Identifying the difference between a native burrowing frog and an introduced cane toad is fundamental ecological knowledge. After bushfires ravaged Australia’s animal and plant communities and razed millions of hectares of land, such knowledge has never been more important.

Ecological awareness shouldn’t be confined to experts in the field. Creating an informed community that values Australia’s unique species and ecosystems is fundamental to nature protection.

This includes getting young people excited about the environment. Storytelling can play a crucial role in this – helping children learn about the natural world and its challenges.

You’d think that with such a bounty of unique, fascinating wildlife, Australian nature stories would dominate children’s literature. But we still have a way to go.

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Telling nature’s stories

Australia is home to more than one million species, many of which are found nowhere else. Tragically, it also has the fourth-highest level of animal species extinction in the world.

Some 100 Australian species have become extinct and more than 1,700 are listed as threatened. This is due to threats such as climate change, invasive species, environmental degradation, land clearing, unsustainable agriculture, and an increase in natural disturbances such as drought and fire.

To fix the mistakes of the past, and prevent those of the future, it’s important that young people become more knowledgeable about Australia’s environment than previous generations. Storytelling can do this. It imparts information, nurtures emotional connections with natural places and allows us to reimagine our world.

Indigenous cultures, including in Australia, know the power of stories. For tens of thousands of years they have used oral storytelling to transmit information to future generations, keeping natural history alive.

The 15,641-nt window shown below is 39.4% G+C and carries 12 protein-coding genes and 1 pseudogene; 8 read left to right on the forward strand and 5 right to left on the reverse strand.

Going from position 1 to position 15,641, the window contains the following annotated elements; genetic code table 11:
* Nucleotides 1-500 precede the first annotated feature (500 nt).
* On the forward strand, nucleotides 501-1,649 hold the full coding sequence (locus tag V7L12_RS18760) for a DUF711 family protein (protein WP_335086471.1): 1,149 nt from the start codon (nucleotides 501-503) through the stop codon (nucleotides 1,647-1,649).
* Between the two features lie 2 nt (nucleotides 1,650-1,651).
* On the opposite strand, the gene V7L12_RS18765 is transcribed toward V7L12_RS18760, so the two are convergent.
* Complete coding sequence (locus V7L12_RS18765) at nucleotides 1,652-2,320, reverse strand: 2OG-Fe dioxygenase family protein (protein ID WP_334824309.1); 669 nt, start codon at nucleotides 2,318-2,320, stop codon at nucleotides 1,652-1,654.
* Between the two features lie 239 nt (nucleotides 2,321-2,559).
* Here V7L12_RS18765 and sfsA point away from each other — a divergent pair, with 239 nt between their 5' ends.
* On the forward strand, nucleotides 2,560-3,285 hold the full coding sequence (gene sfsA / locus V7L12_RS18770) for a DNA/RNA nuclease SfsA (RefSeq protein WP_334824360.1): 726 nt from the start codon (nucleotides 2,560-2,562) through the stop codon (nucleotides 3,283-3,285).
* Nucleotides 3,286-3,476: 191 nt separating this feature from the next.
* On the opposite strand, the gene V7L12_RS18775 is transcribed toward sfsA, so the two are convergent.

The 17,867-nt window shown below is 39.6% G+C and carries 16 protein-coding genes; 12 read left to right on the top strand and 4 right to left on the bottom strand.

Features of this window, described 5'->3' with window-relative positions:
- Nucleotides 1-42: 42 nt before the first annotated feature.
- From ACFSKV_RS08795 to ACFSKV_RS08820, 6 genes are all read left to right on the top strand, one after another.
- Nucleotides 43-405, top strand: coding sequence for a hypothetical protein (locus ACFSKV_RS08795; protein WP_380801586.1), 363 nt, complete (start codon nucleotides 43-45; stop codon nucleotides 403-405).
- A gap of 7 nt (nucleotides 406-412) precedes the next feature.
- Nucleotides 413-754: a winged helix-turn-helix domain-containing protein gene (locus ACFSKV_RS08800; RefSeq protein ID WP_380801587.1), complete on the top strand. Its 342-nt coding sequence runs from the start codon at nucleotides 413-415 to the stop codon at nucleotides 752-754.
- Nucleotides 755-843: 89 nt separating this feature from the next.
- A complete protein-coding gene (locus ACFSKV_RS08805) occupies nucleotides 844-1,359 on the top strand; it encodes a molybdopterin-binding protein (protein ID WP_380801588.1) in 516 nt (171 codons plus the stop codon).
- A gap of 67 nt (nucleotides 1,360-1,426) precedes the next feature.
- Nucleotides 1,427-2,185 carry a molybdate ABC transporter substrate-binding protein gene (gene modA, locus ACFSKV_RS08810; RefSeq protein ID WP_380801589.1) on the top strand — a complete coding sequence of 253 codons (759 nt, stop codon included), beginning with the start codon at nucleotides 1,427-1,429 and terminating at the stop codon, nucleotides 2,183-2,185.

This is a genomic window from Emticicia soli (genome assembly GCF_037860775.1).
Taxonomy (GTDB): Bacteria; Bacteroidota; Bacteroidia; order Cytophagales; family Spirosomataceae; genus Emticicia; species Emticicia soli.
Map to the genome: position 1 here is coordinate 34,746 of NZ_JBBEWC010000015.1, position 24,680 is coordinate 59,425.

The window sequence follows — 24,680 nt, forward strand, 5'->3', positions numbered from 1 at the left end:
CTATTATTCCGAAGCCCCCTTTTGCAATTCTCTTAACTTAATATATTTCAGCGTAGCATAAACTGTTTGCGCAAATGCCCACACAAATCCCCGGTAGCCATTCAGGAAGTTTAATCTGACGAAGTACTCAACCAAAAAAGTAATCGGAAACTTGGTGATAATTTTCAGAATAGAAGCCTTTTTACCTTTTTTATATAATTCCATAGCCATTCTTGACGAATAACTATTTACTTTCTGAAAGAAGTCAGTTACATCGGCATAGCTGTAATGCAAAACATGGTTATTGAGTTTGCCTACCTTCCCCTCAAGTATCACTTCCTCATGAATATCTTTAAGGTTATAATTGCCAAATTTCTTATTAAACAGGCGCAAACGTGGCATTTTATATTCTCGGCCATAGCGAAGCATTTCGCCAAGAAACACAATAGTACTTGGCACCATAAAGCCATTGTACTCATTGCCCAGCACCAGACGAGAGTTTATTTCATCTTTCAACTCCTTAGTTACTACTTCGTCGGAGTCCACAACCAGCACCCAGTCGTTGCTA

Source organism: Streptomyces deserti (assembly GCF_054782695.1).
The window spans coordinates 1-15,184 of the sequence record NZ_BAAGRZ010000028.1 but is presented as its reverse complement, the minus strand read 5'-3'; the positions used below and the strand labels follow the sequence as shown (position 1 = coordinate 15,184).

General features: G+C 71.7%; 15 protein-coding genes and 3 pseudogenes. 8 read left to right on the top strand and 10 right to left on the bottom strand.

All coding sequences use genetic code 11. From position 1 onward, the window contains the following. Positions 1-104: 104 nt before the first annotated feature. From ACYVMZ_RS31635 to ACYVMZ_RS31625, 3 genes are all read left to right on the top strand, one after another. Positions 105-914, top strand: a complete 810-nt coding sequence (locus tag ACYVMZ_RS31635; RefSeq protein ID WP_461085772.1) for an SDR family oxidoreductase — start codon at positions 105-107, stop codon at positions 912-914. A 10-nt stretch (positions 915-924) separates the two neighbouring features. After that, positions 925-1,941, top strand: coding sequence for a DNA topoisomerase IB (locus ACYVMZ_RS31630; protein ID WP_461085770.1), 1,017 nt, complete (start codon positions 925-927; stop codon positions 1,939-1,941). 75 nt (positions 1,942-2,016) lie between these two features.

Children and nature

A UK study in 2002 showed children have an amazing capacity for learning about creatures. At age eight, most could identify nearly 80 percent of a sample drawn from 150 “species”.

But there was a catch. The “species” were Pokémon characters. When it came to identifying real wildlife, the same age group correctly identified pictures such as “beetle” and “oak” less than half the time.

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The Pokémon study showed children have the capacity to identify a large number of characters (and therefore species), but this capacity was not being applied to real animals and plants.

Recent research into young people’s knowledge of the environment, particularly in Australia, is limited.

But in one 2015 survey, Australian high school students displayed low levels of understanding when asked to define key environmental concepts.

Less than 50 percent of students could define “ozone layer”, “ecology” and “sustainable development”, and only one-third were aware of “biodiversity” as a concept. “Fire” was never mentioned as important by these students despite being a critical component of Australia’s environment.

But on the upside, 68 percent of the students said protection of the environment was important.

What’s missing from kids’ literature?